Upbeat Weinstein in hospital after conviction

Harvey Weinstein arriving at court on Monday. Photo: Reuters
Harvey Weinstein arriving at court on Monday. Photo: Reuters
Former Hollywood producer Harvey Weinstein was in good spirits on Tuesday, as he accepted visitors while under police guard at a Manhattan hospital, his lawyer said, despite having been convicted a day earlier of sexual assault and rape.

Weinstein had been expected to move to New York City's notorious Rikers Island jail complex following the verdict, but was admitted late on Monday night to Bellevue Hospital a few kilometres away.

His lawyer Arthur Aidala told reporters after meeting with Weinstein that his 67-year-old client "looked like he was in good shape" but was "not a picture of health by any stretch of the imagination," and doctors would decide when to release him.

"He was upbeat," though "obviously he prefers being in his own house," Aidala said.

Media reports said Weinstein had experienced chest pain or heart palpitations before being admitted to Bellevue.

Aidala said Weinstein was "somewhat flabbergasted by the verdict" and "cautiously optimistic" about his eventual appeal. "I almost feel emboldened by Mr Weinstein's spirits and his desire to continue to fight these charges," Aidala added.

On Monday, Weinstein was convicted of sexually assaulting former production assistant Mimi Haleyi in 2006, and raping former aspiring actress Jessica Mann in 2013.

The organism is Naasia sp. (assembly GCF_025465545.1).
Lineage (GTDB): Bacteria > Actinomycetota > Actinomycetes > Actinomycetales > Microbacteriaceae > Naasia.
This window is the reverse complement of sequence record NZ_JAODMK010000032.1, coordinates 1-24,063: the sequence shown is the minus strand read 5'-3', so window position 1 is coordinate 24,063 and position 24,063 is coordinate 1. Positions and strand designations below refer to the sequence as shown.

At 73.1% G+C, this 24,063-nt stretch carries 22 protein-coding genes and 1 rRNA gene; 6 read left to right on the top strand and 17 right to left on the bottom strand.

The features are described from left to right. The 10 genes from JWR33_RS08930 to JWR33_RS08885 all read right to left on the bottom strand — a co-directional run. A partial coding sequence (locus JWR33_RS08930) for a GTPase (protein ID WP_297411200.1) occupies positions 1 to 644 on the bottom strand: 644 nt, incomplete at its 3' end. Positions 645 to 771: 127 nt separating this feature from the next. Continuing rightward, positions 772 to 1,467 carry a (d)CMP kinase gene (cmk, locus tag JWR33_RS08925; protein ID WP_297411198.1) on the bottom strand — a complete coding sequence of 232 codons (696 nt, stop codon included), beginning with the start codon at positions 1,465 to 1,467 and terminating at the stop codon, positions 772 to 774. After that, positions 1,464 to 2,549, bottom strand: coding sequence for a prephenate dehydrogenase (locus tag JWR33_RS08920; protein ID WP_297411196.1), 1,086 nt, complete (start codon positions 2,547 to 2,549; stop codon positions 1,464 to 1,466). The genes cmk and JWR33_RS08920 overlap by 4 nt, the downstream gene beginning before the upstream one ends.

Jurors acquitted Weinstein on the two top charges, predatory sexual assault, which carried a maximum life sentence.

The guilty verdict was a milestone for the #MeToo movement, which Weinstein's case fueled in late 2017 and inspired women to accuse hundreds of powerful men in entertainment, business, media, politics and other fields of sexual misconduct.

Weinstein faces up to 29 years in prison, and is scheduled to be sentenced on March 11.

Aidala said he may seek an earlier sentencing date so Weinstein can appeal sooner. New York law requires a defendant to be sentenced first, he said.

He quoted Weinstein as saying after the verdict: "I'm innocent. I'm innocent. How can this happen in America?"

More than 80 women have accused Weinstein of sexual misconduct. He has denied the accusations, and said any sexual encounters were consensual.

Actress Rose McGowan, who accused Weinstein of raping her, called the conviction "a huge step forward in our collective healing."

HEALTH ISSUES

Weinstein was a key force behind acclaimed films such as The English Patient and Shakespeare in Love, which both won Oscars for best picture.

He had been free on bail during the trial, and eaten breakfast with his lawyers at a Four Seasons hotel on Monday morning.

Weinstein lost that freedom when the trial judge, Justice James Burke of Manhattan state supreme court, ordered that he be jailed following the conviction, and court officers led him away in handcuffs.

Aidala said Weinstein was not being handcuffed at Bellevue.

Weinstein was admitted to a unit that provides medical care for inmates, after media reports said he had experienced chest pain or heart palpitations.